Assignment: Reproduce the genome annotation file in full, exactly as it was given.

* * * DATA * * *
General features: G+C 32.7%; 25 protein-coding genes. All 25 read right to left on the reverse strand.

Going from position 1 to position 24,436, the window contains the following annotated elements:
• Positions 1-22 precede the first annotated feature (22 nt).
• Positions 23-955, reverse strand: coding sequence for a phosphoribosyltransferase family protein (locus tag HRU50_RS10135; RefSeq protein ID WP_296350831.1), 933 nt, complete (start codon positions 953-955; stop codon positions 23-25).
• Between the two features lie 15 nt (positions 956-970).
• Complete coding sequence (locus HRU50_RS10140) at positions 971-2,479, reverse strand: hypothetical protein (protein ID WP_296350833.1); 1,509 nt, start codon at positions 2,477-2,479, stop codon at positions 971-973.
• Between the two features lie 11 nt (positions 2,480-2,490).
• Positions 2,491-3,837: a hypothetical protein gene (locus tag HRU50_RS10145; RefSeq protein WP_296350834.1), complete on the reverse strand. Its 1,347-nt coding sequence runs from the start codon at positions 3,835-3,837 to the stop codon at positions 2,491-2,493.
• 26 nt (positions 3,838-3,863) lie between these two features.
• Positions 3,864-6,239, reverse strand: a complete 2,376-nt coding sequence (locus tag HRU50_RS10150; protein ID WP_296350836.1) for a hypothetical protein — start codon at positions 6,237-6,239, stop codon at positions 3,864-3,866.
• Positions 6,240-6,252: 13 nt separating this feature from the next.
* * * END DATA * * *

General features: G+C 32.7%; 25 protein-coding genes. All 25 read right to left on the reverse strand.

Going from position 1 to position 24,436, the window contains the following annotated elements:
• Positions 1-22 precede the first annotated feature (22 nt).
• Positions 23-955, reverse strand: coding sequence for a phosphoribosyltransferase family protein (locus tag HRU50_RS10135; RefSeq protein ID WP_296350831.1), 933 nt, complete (start codon positions 953-955; stop codon positions 23-25).
• Between the two features lie 15 nt (positions 956-970).
• Complete coding sequence (locus HRU50_RS10140) at positions 971-2,479, reverse strand: hypothetical protein (protein ID WP_296350833.1); 1,509 nt, start codon at positions 2,477-2,479, stop codon at positions 971-973.
• Between the two features lie 11 nt (positions 2,480-2,490).
• Positions 2,491-3,837: a hypothetical protein gene (locus tag HRU50_RS10145; RefSeq protein WP_296350834.1), complete on the reverse strand. Its 1,347-nt coding sequence runs from the start codon at positions 3,835-3,837 to the stop codon at positions 2,491-2,493.
• 26 nt (positions 3,838-3,863) lie between these two features.
• Positions 3,864-6,239, reverse strand: a complete 2,376-nt coding sequence (locus tag HRU50_RS10150; protein ID WP_296350836.1) for a hypothetical protein — start codon at positions 6,237-6,239, stop codon at positions 3,864-3,866.
• Positions 6,240-6,252: 13 nt separating this feature from the next.